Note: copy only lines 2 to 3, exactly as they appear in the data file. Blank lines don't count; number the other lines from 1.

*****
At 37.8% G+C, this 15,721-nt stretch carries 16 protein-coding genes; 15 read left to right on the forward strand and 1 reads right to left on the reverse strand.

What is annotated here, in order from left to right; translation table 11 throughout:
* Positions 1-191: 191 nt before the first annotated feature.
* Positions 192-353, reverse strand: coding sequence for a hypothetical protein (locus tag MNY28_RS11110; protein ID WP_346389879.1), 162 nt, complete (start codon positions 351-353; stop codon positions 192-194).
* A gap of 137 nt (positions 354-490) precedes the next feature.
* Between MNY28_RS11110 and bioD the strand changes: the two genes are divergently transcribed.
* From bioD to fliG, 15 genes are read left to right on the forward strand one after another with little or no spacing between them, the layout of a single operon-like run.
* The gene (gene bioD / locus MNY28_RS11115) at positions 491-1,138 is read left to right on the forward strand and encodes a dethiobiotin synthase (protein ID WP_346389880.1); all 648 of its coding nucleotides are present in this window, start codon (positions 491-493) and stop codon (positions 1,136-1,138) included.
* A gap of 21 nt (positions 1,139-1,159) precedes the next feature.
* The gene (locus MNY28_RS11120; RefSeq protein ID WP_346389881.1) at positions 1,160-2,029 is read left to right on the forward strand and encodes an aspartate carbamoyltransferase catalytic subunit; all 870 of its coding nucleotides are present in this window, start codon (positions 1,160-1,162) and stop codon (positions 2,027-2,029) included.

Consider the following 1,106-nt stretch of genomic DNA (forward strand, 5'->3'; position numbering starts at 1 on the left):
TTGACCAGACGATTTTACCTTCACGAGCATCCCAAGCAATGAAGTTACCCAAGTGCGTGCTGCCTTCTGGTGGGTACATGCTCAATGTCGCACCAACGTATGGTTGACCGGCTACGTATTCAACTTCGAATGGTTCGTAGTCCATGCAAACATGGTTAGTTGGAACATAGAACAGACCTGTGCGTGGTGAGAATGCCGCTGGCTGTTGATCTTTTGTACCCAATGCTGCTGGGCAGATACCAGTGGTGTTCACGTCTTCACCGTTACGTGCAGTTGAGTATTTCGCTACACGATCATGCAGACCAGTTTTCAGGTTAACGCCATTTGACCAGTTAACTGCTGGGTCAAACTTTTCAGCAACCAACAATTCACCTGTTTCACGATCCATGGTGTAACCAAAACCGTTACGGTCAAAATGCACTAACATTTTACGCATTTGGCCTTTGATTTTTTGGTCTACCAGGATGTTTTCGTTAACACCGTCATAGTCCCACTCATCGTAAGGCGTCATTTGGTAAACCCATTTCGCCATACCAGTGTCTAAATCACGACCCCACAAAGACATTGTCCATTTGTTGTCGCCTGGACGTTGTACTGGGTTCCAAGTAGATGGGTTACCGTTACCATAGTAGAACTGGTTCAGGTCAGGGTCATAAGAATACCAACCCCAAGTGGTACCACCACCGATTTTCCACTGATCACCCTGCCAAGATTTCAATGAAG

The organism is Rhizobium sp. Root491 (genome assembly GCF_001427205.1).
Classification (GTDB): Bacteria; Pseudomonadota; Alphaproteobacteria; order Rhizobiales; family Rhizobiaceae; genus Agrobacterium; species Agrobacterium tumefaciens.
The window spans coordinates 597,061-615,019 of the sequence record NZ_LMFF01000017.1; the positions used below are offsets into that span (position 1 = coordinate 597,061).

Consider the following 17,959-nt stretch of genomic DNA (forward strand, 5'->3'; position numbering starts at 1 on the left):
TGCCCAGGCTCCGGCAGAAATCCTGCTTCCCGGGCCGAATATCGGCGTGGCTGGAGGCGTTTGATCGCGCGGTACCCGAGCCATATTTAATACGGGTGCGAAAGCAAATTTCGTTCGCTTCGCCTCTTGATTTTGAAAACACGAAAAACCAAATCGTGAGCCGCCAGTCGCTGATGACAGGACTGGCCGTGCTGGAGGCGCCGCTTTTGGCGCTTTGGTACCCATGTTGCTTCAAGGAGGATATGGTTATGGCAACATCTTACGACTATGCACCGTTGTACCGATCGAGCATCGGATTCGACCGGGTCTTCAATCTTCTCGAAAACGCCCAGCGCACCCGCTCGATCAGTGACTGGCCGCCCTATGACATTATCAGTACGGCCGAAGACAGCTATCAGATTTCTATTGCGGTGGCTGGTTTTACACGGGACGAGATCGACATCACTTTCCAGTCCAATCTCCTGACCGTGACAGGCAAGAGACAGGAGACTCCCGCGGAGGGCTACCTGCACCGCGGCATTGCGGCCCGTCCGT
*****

What is annotated here, in order from left to right; translation table 11 throughout:
* Positions 1-191: 191 nt before the first annotated feature.